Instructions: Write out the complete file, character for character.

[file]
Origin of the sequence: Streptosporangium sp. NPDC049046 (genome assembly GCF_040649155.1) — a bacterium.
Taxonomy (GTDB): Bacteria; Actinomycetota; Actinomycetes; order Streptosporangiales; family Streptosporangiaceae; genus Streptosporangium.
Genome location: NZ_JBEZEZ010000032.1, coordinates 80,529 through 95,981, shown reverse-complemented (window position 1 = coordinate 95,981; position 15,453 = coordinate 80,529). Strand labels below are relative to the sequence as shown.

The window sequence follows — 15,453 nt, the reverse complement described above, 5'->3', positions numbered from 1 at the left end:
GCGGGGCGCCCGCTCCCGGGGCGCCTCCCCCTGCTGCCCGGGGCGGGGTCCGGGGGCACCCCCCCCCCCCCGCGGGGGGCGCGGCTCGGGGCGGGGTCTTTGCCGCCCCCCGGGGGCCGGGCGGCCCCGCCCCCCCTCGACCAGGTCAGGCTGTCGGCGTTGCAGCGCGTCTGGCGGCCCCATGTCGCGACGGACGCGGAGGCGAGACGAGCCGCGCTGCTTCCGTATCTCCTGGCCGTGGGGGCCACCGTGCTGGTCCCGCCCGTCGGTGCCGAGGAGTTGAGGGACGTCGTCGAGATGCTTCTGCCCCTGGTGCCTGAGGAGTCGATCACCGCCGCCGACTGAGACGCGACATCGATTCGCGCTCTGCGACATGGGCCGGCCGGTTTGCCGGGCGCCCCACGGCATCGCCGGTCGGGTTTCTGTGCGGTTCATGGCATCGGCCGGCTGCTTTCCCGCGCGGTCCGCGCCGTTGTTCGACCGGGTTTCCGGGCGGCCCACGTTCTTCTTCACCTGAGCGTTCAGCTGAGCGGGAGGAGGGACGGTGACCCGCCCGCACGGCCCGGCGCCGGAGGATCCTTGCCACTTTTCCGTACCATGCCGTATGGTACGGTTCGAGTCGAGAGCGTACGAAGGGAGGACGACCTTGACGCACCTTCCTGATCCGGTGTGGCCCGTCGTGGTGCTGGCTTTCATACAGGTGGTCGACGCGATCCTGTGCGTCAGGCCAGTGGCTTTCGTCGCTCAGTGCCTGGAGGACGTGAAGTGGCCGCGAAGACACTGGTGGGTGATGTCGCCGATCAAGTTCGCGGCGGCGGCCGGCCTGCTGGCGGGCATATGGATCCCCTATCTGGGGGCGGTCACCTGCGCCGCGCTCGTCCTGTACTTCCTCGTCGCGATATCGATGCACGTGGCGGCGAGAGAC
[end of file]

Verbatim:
Origin of the sequence: Streptosporangium sp. NPDC049046 (genome assembly GCF_040649155.1) — a bacterium.
Taxonomy (GTDB): Bacteria; Actinomycetota; Actinomycetes; order Streptosporangiales; family Streptosporangiaceae; genus Streptosporangium.
Genome location: NZ_JBEZEZ010000032.1, coordinates 80,529 through 95,981, shown reverse-complemented (window position 1 = coordinate 95,981; position 15,453 = coordinate 80,529). Strand labels below are relative to the sequence as shown.

The window sequence follows — 15,453 nt, the reverse complement described above, 5'->3', positions numbered from 1 at the left end:
GCGGGGCGCCCGCTCCCGGGGCGCCTCCCCCTGCTGCCCGGGGCGGGGTCCGGGGGCACCCCCCCCCCCCCGCGGGGGGCGCGGCTCGGGGCGGGGTCTTTGCCGCCCCCCGGGGGCCGGGCGGCCCCGCCCCCCCTCGACCAGGTCAGGCTGTCGGCGTTGCAGCGCGTCTGGCGGCCCCATGTCGCGACGGACGCGGAGGCGAGACGAGCCGCGCTGCTTCCGTATCTCCTGGCCGTGGGGGCCACCGTGCTGGTCCCGCCCGTCGGTGCCGAGGAGTTGAGGGACGTCGTCGAGATGCTTCTGCCCCTGGTGCCTGAGGAGTCGATCACCGCCGCCGACTGAGACGCGACATCGATTCGCGCTCTGCGACATGGGCCGGCCGGTTTGCCGGGCGCCCCACGGCATCGCCGGTCGGGTTTCTGTGCGGTTCATGGCATCGGCCGGCTGCTTTCCCGCGCGGTCCGCGCCGTTGTTCGACCGGGTTTCCGGGCGGCCCACGTTCTTCTTCACCTGAGCGTTCAGCTGAGCGGGAGGAGGGACGGTGACCCGCCCGCACGGCCCGGCGCCGGAGGATCCTTGCCACTTTTCCGTACCATGCCGTATGGTACGGTTCGAGTCGAGAGCGTACGAAGGGAGGACGACCTTGACGCACCTTCCTGATCCGGTGTGGCCCGTCGTGGTGCTGGCTTTCATACAGGTGGTCGACGCGATCCTGTGCGTCAGGCCAGTGGCTTTCGTCGCTCAGTGCCTGGAGGACGTGAAGTGGCCGCGAAGACACTGGTGGGTGATGTCGCCGATCAAGTTCGCGGCGGCGGCCGGCCTGCTGGCGGGCATATGGATCCCCTATCTGGGGGCGGTCACCTGCGCCGCGCTCGTCCTGTACTTCCTCGTCGCGATATCGATGCACGTGGCGGCGAGAGAC